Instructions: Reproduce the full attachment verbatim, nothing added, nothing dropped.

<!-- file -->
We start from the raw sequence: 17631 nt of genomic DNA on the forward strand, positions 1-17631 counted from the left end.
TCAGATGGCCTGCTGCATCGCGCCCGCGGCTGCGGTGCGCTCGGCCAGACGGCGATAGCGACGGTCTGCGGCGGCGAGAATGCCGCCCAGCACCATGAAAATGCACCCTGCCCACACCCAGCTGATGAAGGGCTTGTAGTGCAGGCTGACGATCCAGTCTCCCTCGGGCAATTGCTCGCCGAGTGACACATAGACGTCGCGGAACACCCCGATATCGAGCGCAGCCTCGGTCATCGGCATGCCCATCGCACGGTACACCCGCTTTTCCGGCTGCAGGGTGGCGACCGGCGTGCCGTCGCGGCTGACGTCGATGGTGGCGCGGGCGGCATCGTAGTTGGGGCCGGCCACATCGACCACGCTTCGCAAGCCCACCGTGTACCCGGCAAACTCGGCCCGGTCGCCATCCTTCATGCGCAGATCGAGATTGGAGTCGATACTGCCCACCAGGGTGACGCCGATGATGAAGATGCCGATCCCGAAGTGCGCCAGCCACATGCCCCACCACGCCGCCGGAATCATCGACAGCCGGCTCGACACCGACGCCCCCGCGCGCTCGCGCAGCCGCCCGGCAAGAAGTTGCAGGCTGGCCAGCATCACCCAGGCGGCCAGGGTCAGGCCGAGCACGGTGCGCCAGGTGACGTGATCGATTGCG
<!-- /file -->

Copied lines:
We start from the raw sequence: 17631 nt of genomic DNA on the forward strand, positions 1-17631 counted from the left end.
TCAGATGGCCTGCTGCATCGCGCCCGCGGCTGCGGTGCGCTCGGCCAGACGGCGATAGCGACGGTCTGCGGCGGCGAGAATGCCGCCCAGCACCATGAAAATGCACCCTGCCCACACCCAGCTGATGAAGGGCTTGTAGTGCAGGCTGACGATCCAGTCTCCCTCGGGCAATTGCTCGCCGAGTGACACATAGACGTCGCGGAACACCCCGATATCGAGCGCAGCCTCGGTCATCGGCATGCCCATCGCACGGTACACCCGCTTTTCCGGCTGCAGGGTGGCGACCGGCGTGCCGTCGCGGCTGACGTCGATGGTGGCGCGGGCGGCATCGTAGTTGGGGCCGGCCACATCGACCACGCTTCGCAAGCCCACCGTGTACCCGGCAAACTCGGCCCGGTCGCCATCCTTCATGCGCAGATCGAGATTGGAGTCGATACTGCCCACCAGGGTGACGCCGATGATGAAGATGCCGATCCCGAAGTGCGCCAGCCACATGCCCCACCACGCCGCCGGAATCATCGACAGCCGGCTCGACACCGACGCCCCCGCGCGCTCGCGCAGCCGCCCGGCAAGAAGTTGCAGGCTGGCCAGCATCACCCAGGCGGCCAGGGTCAGGCCGAGCACGGTGCGCCAGGTGACGTGATCGATTGCG